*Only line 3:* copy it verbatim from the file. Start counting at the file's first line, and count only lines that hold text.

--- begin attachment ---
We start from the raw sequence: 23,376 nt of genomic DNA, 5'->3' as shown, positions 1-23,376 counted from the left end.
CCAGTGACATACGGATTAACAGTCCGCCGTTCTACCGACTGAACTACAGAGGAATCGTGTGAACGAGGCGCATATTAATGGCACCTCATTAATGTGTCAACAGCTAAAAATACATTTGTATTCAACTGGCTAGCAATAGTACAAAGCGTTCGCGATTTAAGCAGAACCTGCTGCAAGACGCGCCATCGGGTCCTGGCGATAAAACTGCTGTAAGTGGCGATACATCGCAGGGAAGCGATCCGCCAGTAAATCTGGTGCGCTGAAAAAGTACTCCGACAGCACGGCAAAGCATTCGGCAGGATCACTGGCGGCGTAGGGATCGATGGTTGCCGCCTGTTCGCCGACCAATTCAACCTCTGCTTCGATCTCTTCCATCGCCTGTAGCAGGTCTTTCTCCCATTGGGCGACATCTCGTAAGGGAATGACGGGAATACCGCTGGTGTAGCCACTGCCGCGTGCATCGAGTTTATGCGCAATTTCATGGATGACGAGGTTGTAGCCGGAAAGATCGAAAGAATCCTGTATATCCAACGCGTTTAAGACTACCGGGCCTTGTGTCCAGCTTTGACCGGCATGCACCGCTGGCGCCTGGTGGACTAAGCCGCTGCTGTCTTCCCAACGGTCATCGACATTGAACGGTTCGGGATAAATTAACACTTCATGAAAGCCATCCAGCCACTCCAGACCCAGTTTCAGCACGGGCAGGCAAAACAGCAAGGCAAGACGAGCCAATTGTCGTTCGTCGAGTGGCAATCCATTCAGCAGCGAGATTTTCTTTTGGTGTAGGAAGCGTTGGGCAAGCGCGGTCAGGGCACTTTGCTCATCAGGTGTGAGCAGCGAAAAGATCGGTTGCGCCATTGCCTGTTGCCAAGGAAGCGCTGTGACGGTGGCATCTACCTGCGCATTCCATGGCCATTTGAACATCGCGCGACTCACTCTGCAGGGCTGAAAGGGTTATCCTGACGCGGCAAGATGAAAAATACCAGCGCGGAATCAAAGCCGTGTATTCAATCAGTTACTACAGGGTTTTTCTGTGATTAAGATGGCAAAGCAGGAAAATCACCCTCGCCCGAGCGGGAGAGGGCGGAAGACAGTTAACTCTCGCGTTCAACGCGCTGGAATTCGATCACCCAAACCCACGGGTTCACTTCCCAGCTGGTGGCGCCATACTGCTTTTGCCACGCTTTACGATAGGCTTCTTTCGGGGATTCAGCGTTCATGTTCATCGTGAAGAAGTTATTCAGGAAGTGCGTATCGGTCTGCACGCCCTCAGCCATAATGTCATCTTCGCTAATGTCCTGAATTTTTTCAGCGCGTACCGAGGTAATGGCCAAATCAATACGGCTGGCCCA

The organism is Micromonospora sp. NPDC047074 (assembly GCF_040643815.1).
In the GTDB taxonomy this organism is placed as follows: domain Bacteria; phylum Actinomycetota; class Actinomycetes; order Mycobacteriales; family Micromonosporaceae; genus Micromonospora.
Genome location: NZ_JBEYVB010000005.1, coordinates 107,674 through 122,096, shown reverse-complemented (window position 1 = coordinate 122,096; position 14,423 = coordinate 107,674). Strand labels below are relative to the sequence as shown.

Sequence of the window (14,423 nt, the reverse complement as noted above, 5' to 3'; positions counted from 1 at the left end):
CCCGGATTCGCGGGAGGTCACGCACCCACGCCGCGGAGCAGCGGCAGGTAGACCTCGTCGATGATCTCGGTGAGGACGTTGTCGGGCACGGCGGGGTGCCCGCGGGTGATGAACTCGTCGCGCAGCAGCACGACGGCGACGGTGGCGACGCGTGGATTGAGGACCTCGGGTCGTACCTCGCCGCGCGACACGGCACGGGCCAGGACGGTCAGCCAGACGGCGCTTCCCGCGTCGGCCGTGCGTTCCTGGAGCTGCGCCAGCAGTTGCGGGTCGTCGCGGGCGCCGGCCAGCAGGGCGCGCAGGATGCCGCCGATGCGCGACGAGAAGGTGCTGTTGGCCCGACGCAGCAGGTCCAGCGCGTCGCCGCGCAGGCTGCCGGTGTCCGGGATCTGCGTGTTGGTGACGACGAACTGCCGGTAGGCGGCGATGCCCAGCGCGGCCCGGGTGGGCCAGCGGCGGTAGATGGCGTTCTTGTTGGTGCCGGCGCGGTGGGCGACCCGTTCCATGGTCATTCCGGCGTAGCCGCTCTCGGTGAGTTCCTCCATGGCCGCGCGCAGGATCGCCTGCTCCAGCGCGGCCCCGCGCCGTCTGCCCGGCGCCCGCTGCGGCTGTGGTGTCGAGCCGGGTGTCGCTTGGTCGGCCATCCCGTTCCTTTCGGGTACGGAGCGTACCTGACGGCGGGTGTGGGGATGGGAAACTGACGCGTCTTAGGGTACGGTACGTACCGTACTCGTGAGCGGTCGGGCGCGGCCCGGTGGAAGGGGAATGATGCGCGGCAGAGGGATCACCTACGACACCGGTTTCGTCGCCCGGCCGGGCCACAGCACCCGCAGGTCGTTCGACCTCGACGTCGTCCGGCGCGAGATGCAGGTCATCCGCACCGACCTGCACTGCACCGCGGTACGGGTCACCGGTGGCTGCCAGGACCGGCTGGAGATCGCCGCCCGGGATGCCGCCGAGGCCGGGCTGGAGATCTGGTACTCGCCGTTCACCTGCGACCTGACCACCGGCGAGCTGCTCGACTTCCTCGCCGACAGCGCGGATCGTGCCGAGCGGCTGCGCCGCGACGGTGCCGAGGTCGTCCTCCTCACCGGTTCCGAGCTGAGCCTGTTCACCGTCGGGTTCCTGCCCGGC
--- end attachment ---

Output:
The organism is Micromonospora sp. NPDC047074 (assembly GCF_040643815.1).